Sit Down Everyone...I bring you good news
The Sunday Times 15 July 2012 (extract)
This, another fashionably self-flagellating opinion, has been most forcefully advocated by the former Labour cabinet minister Alan Milburn, whom the coalition appointed as its "social mobility tsar" (one doesn't much associate tsars with social mobility, but never mind). On the day that Milburn was appointed to his post, he told the BBC's Today programme: "We still live in a country where, invariably, if you're born poor, you die poor."
Last month the Civitas think tank published a report by the professor emeritus of sociology at Sussex University, Peter Saunders, which comprehensively debunked Milburn and others who claim the same. Yet because Saunders's report, Social Mobility Delusions, made the point that things are not nearly as bad as claimed, it attracted almost no media coverage.
Saunders writes: "After I heard this interview [with Milburn], I checked the latest research. It shows that 81% of British men who grew up in families below the poverty line end up in adulthood with incomes above the poverty line. Milburn's suggestion that people who grow up in poverty are 'invariably' destined to remain poor in adulthood is therefore appallingly, irresponsibly wrong. Nevertheless, the comment went unchallenged...and in his latest report he has even repeated the claim."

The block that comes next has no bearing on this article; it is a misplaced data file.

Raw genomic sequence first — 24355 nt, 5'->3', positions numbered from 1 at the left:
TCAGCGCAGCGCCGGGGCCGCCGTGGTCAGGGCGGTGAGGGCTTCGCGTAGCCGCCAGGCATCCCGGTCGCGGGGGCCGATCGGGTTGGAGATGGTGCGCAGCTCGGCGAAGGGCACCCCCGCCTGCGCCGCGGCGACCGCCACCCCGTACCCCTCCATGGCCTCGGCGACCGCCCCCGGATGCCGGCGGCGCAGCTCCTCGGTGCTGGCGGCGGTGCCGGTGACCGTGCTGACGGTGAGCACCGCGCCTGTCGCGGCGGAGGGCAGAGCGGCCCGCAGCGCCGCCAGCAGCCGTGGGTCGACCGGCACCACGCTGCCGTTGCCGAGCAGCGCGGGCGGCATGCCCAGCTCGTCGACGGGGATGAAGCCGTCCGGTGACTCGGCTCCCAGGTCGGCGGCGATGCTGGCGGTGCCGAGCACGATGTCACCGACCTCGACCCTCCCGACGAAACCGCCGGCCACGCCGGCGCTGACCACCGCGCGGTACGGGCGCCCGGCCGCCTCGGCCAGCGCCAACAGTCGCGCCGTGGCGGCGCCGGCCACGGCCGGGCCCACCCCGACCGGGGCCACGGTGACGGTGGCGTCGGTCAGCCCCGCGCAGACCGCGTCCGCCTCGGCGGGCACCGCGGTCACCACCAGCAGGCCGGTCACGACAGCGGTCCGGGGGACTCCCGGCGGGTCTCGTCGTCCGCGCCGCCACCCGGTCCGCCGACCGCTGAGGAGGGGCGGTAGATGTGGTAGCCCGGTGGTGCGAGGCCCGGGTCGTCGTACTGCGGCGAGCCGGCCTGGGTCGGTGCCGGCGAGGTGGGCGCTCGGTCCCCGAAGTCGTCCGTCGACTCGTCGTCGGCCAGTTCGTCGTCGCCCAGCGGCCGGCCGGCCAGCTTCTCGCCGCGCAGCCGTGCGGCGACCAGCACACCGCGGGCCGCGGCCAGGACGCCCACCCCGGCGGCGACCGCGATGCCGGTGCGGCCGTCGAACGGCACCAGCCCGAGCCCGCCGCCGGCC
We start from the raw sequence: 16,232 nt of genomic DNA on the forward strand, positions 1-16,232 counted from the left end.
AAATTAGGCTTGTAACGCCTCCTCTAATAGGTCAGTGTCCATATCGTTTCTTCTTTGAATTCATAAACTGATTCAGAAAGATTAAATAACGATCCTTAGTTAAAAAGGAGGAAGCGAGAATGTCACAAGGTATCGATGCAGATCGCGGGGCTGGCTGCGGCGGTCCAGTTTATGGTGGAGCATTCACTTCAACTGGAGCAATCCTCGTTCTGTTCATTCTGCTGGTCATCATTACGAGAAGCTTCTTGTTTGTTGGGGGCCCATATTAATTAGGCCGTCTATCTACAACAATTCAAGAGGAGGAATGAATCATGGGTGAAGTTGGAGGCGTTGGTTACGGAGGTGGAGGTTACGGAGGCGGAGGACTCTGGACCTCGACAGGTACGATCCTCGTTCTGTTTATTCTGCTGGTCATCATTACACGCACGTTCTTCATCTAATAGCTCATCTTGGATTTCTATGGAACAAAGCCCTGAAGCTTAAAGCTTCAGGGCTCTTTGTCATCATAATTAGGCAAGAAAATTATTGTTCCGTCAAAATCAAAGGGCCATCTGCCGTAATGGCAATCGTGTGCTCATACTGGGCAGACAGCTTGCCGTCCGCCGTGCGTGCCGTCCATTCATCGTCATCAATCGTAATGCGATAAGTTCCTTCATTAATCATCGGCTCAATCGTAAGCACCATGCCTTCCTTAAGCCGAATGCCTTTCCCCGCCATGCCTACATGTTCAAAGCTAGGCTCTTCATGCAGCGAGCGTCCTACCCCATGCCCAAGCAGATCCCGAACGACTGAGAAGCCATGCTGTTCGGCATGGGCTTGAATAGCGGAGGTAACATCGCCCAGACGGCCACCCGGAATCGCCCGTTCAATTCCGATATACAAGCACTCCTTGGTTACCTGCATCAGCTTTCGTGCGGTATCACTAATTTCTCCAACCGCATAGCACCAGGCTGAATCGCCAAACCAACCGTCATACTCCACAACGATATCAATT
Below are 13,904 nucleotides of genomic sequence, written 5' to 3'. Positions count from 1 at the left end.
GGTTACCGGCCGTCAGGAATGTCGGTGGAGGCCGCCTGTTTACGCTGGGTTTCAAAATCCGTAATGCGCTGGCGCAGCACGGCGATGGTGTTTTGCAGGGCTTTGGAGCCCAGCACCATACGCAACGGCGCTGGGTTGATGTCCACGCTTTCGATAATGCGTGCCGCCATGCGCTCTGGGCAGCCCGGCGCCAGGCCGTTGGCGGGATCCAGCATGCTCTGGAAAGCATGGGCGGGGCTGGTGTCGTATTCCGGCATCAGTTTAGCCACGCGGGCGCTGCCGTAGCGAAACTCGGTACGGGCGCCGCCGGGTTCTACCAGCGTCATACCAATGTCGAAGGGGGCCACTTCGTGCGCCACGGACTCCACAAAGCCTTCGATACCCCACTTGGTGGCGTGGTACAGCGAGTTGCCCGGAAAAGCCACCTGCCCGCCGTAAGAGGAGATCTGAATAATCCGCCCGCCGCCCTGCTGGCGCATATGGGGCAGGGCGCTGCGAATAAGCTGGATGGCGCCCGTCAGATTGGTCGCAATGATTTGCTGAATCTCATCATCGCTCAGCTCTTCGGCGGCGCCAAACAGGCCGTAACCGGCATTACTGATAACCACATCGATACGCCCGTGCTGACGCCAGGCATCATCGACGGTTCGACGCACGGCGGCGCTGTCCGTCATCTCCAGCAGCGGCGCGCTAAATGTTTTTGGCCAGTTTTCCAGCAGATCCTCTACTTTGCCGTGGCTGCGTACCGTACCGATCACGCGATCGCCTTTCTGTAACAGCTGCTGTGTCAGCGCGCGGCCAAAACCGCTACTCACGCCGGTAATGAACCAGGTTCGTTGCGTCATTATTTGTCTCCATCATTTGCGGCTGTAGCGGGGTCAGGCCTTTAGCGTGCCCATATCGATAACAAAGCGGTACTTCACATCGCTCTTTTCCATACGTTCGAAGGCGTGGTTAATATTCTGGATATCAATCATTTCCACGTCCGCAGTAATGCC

Saunders's wider point is that despite politicians of all our main parties saying that Britain's social m obility is among the lowest in the western world, accepted international figures show that "the chances of moving into a different class from the one you are born into are better in the UK than in Germany, France or Italy, but less than in Sweden, the US and Australia".
On the vexed issue of educational mobility, Saunders points out that the OECD ranks Britain as 9th out of 30 on the extent to which children's educational attainment is independent of their parents' socioeconomic status. In other words, we are roughly in the middle of international rankings for social mobility, and nowhere near the bottom.